We are almost done with our count-down of the Top Ten Health Tips for Everyone! Today's health tip, again, relates to the food that we put into our bodies. Nutrition is so important - it should always be the first line of treatment for any condition.
Health Tip #2. Eat hearty, warm, cooked meals whenever possible. As we mentioned in Tip #6 (drink lots of herbal tea), in Traditional Chinese Medicine (TCM), the Spleen energetic is responsible for digestion and it likes to be WARM. Cold “raw” food, like salads and cold beverages weaken the Spleen and can lead to digestive symptoms such as bloating, gas, and irregular and sometimes painful bowel movements (eg, like IBS symptoms); a weak Spleen can also lead to a general feeling of fatigue, overall body weakness, and even depression.
Raw foods are cooling. A body must heat a food to body temperature in order for the Spleen to extract energy from the food. If the Spleen is even somewhat weak (as is the case with most people), eating raw food will use up energy that the body can’t afford. By the time the food is heated up, digestive energy has become significantly weakened. While we are certainly not recommending that you give up eating all fresh greens, if you do have some digestive weakness then sticking to cooked grains and vegetables is a better choice. Alternatively, if you do have a salad or other raw food for lunch, wash it down with a warming herbal tea, like ginger tea, to help stoke the digestive fire.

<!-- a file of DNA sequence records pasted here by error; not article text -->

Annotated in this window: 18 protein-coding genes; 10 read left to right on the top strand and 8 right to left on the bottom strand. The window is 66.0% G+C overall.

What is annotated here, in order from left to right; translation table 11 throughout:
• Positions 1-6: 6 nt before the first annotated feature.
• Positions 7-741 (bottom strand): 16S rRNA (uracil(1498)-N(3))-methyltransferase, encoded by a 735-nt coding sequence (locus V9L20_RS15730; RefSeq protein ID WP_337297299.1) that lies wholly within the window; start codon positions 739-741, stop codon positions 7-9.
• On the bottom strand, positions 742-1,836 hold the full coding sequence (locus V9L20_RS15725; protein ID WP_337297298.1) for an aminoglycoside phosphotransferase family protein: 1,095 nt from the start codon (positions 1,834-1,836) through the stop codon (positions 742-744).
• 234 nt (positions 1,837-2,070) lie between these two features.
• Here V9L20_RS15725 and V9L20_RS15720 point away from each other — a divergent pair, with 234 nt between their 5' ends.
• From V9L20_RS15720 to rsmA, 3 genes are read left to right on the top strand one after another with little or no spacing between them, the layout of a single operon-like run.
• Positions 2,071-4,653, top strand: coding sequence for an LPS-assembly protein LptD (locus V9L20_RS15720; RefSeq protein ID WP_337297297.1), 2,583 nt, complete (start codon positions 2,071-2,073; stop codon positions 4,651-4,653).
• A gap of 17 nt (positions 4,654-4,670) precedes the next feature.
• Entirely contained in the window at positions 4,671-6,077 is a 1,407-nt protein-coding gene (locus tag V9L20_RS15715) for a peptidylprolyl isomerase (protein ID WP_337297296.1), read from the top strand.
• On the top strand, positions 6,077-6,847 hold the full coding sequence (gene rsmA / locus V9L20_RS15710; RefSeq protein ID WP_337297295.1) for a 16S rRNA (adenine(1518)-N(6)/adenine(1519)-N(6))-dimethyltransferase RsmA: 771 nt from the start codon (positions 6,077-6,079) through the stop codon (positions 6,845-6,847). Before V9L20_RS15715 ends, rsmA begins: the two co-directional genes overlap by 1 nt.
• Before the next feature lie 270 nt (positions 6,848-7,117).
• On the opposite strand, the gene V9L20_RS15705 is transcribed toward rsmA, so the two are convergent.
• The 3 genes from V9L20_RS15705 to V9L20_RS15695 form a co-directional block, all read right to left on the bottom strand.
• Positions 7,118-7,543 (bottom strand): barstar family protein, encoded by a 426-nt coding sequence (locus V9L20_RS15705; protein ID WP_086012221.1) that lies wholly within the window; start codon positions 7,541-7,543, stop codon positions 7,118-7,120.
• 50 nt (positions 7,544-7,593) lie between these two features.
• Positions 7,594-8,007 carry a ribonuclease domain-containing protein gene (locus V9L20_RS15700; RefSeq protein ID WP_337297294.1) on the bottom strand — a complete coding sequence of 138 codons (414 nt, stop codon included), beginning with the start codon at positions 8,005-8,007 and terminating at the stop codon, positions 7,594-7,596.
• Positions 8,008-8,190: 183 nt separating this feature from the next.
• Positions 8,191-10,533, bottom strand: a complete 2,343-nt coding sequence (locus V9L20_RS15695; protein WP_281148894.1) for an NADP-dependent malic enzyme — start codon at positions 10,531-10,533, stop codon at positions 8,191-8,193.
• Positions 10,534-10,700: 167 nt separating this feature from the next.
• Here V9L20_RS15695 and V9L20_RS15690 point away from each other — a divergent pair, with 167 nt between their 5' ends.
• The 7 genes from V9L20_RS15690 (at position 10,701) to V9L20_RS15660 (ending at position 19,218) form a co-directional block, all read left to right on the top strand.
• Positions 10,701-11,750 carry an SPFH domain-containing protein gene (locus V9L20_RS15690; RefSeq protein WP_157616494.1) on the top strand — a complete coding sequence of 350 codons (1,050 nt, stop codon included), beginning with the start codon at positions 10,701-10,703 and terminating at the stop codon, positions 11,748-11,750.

In order to keep a healthy, happy Spleen, we recommend to all of our patients that they incorporate as many warm, cooked foods into their diet as possible. This can benefit everybody - particularly those with any sort of digestive issues, sleep issues, problems with lethargy or fatigue, frequent colds or low immunity, or general weakness. Some suggestions of hearty, warm meals include soups and stews cooked for a long time, rice porridge (ie, congee or jook), meats and vegetables that have been roasted or baked, and foods prepared with warming spices such as ginger, cinnamon, black pepper, nutmeg, and cayenne. These guidelines are especially important during the winter months, when the body expends more energy keeping our day to day functions going than during the lighter, warmer summer months.